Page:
Peace, August 14, 1915 (excerpts)



Chautauqua, N.Y., Aug. 16. -- Miss Jane Addams, of Chicago, speaking Saturday evening on "Peace" before the Chautauqua assembly, reaffirmed her statement that Europe's soldiers, in some cases, have been stimulated by alcoholics and drugs for the bayonet charges.

"My informants in England, France and Germany were soldiers, officers and well-informed civilians," said Miss Addams. "I don't question the soldiers' courage," she continued, "but when a prominent official in the Paris war office tells me his men are given absinthe before a bayonet charge, I believe him. When a German lieutenant tells me his men were given a drug formula, containing [sulfuric] ether among other things, to stimulate their bloody bayonet work, I believe him. And when a big Oxford university professor in England tells me his son and nephew were given rum to stimulate them in battle, I believe him.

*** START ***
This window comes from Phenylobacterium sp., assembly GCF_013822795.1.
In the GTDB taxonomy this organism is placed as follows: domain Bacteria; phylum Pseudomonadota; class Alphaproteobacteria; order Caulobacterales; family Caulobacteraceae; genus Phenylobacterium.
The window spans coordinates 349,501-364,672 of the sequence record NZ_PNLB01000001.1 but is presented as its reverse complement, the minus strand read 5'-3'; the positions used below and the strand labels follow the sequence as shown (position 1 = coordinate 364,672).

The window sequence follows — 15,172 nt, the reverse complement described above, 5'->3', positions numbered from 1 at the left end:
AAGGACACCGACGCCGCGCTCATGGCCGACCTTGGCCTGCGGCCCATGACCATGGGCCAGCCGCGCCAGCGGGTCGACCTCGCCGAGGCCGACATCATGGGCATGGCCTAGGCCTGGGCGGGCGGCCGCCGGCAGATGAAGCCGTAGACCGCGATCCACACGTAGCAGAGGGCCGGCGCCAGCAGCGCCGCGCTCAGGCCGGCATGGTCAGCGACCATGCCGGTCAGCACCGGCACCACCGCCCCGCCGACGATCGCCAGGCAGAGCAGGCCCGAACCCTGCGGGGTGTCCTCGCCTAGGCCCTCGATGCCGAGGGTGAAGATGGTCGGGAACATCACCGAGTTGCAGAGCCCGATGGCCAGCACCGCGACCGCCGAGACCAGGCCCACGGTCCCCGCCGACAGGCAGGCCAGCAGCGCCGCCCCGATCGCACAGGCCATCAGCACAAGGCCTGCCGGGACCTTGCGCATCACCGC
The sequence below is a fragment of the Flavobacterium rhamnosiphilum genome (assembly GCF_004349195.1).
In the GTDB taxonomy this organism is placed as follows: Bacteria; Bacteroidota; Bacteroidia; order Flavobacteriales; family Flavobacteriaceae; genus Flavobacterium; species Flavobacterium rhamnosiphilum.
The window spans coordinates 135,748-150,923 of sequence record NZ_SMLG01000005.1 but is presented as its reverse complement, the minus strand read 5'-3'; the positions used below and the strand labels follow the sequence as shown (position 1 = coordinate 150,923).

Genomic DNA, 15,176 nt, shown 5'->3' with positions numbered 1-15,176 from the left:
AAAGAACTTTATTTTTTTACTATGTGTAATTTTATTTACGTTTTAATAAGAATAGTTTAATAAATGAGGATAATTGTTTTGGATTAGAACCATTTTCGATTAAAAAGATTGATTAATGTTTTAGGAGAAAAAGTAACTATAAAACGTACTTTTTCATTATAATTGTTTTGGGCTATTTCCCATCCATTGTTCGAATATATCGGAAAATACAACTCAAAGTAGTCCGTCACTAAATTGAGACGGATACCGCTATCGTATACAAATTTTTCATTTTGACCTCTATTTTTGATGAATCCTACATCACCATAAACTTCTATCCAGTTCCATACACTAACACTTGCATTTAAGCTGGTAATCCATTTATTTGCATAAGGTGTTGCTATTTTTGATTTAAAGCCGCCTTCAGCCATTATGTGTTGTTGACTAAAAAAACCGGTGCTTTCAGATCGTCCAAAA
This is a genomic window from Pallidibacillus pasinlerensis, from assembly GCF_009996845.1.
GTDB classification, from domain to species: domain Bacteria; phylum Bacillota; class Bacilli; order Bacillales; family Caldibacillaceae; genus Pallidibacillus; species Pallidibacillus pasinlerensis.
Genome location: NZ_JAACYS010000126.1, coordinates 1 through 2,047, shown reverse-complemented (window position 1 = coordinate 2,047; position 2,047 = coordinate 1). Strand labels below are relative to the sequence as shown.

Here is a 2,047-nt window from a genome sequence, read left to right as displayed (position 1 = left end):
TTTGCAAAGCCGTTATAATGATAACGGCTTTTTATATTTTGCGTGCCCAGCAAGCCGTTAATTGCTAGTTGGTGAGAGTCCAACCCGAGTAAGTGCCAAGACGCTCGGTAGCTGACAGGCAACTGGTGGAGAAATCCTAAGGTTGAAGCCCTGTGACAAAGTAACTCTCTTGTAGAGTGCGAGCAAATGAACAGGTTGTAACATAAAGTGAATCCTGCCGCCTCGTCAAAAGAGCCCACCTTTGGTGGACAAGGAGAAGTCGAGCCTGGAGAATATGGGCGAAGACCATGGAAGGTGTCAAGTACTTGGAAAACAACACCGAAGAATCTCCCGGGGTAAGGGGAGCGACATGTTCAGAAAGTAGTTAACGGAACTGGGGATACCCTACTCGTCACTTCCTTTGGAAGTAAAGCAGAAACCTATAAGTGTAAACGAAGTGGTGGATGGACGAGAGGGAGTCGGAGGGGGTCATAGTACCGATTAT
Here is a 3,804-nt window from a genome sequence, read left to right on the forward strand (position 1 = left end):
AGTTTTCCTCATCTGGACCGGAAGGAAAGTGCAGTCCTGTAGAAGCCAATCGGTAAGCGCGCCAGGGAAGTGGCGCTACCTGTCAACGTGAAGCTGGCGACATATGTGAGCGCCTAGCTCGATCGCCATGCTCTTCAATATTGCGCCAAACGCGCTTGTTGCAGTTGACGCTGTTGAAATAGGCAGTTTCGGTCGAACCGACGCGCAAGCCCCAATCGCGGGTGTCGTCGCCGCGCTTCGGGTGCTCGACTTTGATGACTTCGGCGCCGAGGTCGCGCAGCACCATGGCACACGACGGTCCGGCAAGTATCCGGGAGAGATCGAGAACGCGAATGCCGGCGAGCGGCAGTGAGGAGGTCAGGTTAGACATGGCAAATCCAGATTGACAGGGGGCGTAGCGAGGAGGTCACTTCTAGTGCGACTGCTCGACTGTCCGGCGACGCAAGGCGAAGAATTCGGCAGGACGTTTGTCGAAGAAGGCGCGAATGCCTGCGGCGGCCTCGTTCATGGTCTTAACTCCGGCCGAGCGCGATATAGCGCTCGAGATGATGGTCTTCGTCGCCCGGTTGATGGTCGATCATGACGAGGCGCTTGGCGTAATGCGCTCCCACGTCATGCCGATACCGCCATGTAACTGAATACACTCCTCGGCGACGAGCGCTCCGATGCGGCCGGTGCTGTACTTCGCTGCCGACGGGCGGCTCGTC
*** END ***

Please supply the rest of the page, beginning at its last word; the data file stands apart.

"When common talk in all countries among the women who have husbands and sons and sweethearts at the front tells the same thing I begin to believe that the average soldier is not sufficiently brutish and beastly to fight with cold steel against his brother men unless primed with drugs or strong drink.

"Every nation sincerely believes it is fighting for self-protection for righteousness," declared Miss Addams. "Each will hold out to the end of its strength unless some neutral power offers effective intervention. Everywhere civilians are dominated by militarists. America must lead the fight for peace and disarmament. No European country can solve the riddle and the muddle."